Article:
But more than 150 years ago, Benedictine monasticism was revived at Solesmes under conditions that would have seemed even more unusual. During the late 18th and 19th centuries, from Lisbon to Vienna, European civil authorities declared war on monasticism. As Rousseau said, “Wherever the Clergy constitutes a body it is the master and lawgiver in its realm.” Religious orders constituted such a “body” par excellence. Deriving their authority from Rome, they enjoyed independence from the local church and from civil powers. Such imperium in imperio was unacceptable to the new European regimes. Monastic institutions were an affront not only to the state but also to the new civic culture of republicanism. Garat-l’Aine declared in the Assemblee Nationale in 1790 that the religious vow “is a civil suicide.” Monks, he alleged, detach their affections from things of the world without giving anything back to society in the form of schools, hospitals, or orphanages. In a word, he said, monks are “useless.”

The new constitutional democracies in Europe used every means at their disposal to eliminate monasticism. Within one generation, only 30 of 1,500 Benedictine abbeys survived in Europe. Cluny, the capital of medieval monasticism in the West, was closed and auctioned off to the highest bidder. Citeaux and Clairvaux likewise were confiscated and turned into state prisons. At La Trappe, the Trappists were rounded up for chain gangs, and some of the monks were sent to the penal colony of Conenama in French Guiana. By 1803, every one of the 68 Carthusian houses in France and the 18 in Germany had vanished under the legal and extralegal policies of the new regimes.  Augustinian Hermits disappeared forever from Portugal, where they once had 50 monasteries. At the end of the 19th century, 500 Dominican houses had dwindled to 80, and the total number of friars plummeted from 25,000 to about 3,000. The consecrated life of religious was over, or so it seemed.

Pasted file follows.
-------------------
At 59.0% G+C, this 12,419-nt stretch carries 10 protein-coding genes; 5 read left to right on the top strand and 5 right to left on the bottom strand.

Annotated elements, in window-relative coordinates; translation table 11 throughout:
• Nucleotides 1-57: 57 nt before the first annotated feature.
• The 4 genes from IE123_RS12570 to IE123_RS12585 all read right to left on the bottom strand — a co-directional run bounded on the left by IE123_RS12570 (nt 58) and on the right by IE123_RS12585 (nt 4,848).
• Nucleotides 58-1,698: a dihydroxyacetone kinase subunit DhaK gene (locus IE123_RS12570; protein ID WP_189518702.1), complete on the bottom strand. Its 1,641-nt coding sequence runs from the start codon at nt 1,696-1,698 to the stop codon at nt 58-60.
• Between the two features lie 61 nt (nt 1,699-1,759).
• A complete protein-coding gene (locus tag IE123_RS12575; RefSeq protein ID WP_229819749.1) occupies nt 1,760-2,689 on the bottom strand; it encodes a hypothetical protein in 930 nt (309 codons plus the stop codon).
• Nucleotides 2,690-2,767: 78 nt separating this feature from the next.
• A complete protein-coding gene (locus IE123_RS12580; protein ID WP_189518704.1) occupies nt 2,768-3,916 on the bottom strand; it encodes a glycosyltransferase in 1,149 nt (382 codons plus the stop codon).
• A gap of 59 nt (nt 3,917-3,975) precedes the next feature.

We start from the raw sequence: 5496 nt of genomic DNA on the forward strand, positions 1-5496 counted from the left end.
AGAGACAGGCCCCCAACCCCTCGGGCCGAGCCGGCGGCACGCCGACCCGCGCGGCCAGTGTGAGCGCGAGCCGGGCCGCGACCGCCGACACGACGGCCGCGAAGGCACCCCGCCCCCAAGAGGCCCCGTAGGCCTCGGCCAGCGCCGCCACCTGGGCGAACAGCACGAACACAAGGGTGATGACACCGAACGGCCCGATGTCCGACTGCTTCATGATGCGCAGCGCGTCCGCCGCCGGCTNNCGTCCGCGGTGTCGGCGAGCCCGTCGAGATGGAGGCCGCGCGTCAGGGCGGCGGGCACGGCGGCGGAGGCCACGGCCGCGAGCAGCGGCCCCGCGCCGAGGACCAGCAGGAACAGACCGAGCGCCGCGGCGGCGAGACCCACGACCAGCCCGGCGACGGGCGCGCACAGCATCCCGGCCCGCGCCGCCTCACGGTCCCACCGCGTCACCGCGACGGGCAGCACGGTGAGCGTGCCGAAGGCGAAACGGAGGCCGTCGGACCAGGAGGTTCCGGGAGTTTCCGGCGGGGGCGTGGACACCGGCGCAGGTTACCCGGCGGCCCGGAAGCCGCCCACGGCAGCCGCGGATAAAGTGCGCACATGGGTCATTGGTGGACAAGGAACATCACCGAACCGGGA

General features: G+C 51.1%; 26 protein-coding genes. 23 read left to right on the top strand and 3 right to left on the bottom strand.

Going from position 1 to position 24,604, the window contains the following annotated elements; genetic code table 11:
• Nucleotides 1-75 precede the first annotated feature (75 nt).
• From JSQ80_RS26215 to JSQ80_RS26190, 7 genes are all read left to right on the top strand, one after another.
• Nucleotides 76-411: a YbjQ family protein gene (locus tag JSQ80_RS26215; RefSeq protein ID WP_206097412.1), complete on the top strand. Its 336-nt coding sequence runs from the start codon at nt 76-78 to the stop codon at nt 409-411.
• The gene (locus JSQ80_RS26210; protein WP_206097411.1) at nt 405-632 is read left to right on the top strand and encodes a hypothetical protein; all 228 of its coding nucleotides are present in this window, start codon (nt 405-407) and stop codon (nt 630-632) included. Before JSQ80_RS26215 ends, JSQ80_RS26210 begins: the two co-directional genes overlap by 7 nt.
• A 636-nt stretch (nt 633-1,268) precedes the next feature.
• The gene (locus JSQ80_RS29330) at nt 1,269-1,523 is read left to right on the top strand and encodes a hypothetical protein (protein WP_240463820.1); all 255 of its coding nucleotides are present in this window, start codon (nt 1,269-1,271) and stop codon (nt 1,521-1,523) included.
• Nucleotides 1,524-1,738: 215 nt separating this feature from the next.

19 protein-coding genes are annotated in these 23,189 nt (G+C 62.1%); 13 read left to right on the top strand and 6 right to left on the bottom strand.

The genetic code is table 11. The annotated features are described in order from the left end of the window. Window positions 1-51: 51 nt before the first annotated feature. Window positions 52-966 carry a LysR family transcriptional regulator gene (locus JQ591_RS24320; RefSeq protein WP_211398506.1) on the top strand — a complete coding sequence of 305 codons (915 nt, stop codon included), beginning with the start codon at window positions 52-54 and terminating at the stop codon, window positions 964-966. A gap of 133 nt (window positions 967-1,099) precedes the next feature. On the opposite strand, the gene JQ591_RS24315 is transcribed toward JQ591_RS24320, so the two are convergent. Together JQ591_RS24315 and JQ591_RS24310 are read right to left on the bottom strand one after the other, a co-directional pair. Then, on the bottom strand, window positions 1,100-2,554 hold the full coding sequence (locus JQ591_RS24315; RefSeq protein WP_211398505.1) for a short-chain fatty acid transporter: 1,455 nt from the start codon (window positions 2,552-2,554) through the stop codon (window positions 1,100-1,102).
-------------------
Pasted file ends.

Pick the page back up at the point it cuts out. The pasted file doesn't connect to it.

In the 1830s, a secular priest named Prosper Gueranger received permission from Pope Gregory XVI, a Carnaldolese monk, to refound Benedictine monasticism at the abandoned priory of Solesmes, not far from Le Mans. Though he had never been a novice or a monk, Gueranger was made an abbot overnight. He rebuilt the Benedictine life by virtue of an extraordinary ability to imagine what monasticism once was and what it is supposed to be. This was the era of Romanticism, when many intellectuals and artists indulged a sympathy for things medieval. Gueranger, however, understood how to revive the older institutions and traditions as living realities, not as a mere exercise in nostalgia.